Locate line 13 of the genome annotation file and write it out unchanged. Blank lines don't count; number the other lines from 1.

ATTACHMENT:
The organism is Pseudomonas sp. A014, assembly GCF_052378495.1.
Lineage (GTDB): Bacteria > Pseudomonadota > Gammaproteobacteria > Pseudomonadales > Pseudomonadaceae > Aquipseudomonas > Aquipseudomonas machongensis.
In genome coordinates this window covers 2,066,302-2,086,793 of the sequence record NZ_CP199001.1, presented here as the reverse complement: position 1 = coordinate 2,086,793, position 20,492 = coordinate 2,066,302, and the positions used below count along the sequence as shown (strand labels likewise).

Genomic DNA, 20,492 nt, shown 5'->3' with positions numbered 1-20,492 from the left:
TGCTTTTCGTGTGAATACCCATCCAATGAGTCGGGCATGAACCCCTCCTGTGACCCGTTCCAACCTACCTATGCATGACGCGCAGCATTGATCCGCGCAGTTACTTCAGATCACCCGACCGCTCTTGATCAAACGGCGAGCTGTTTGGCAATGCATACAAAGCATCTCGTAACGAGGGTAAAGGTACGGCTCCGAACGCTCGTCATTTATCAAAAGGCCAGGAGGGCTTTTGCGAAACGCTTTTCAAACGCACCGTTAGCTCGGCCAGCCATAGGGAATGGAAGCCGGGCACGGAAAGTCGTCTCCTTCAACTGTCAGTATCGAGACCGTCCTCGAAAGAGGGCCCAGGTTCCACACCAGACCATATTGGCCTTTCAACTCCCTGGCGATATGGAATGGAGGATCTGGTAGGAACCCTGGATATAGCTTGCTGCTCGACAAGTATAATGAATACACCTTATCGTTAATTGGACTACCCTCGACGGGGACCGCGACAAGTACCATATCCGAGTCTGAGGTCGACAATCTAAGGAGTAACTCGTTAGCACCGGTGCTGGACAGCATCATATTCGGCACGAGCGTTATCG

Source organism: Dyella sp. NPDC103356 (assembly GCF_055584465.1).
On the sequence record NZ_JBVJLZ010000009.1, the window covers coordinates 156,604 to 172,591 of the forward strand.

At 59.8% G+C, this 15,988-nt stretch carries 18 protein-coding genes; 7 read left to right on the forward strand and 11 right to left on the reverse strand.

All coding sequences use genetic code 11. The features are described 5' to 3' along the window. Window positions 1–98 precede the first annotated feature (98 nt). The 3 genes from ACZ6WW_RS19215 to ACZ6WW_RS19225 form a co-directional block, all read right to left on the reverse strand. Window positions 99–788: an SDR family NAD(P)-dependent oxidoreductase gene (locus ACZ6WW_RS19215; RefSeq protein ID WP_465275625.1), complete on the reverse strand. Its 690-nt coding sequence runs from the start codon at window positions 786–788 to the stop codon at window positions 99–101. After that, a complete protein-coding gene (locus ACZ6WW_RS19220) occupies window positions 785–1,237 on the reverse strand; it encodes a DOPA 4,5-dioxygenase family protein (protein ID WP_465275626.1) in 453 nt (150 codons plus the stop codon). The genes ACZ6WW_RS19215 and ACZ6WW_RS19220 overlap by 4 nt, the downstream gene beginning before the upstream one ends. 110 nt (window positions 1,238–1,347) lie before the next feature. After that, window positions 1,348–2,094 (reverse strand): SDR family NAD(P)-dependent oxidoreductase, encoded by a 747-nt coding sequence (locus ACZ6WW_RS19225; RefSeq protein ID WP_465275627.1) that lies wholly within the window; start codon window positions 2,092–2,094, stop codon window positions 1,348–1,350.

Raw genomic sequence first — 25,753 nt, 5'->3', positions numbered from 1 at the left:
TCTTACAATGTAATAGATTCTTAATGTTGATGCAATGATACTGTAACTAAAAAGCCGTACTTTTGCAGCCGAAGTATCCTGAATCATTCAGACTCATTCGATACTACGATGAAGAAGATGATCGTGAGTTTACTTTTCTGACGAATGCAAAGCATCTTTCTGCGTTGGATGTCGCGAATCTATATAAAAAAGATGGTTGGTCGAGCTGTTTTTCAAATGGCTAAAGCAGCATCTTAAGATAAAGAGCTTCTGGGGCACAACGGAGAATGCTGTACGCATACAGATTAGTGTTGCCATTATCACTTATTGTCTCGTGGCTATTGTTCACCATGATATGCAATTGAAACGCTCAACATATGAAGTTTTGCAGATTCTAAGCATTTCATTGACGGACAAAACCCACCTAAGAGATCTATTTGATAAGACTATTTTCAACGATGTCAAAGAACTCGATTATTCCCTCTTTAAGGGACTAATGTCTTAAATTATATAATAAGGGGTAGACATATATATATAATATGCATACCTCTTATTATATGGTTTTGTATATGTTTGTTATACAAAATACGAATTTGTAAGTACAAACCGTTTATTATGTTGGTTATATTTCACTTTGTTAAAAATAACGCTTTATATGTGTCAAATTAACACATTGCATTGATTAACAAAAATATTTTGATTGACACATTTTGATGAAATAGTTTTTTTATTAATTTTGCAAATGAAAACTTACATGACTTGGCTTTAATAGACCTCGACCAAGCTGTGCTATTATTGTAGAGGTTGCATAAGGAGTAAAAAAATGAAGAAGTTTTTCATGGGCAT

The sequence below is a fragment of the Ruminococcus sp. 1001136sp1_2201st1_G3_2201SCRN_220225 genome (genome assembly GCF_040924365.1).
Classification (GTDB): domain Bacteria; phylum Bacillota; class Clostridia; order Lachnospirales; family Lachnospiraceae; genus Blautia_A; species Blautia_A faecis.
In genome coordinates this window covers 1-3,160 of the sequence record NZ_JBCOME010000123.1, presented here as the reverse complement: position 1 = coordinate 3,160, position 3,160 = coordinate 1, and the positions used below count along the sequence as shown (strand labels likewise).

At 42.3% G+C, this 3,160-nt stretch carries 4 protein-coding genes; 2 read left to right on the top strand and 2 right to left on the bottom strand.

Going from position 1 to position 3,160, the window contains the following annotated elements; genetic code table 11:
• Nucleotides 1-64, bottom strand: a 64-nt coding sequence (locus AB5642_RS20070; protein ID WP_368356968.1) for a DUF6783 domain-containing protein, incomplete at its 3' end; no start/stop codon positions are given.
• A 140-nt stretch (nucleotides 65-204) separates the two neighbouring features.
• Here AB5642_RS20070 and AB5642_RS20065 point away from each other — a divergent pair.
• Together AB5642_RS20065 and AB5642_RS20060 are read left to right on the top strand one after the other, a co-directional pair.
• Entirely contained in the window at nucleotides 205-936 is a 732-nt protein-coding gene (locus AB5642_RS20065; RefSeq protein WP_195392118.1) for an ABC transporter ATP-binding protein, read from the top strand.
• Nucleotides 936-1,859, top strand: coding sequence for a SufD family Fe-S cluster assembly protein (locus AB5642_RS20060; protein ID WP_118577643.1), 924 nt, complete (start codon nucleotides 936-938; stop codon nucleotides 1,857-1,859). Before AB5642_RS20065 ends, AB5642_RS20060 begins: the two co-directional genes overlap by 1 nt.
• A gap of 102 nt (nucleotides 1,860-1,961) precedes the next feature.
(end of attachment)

Classification (GTDB): domain Bacteria; phylum Bacillota; class Clostridia; order Lachnospirales; family Lachnospiraceae; genus Blautia_A; species Blautia_A faecis.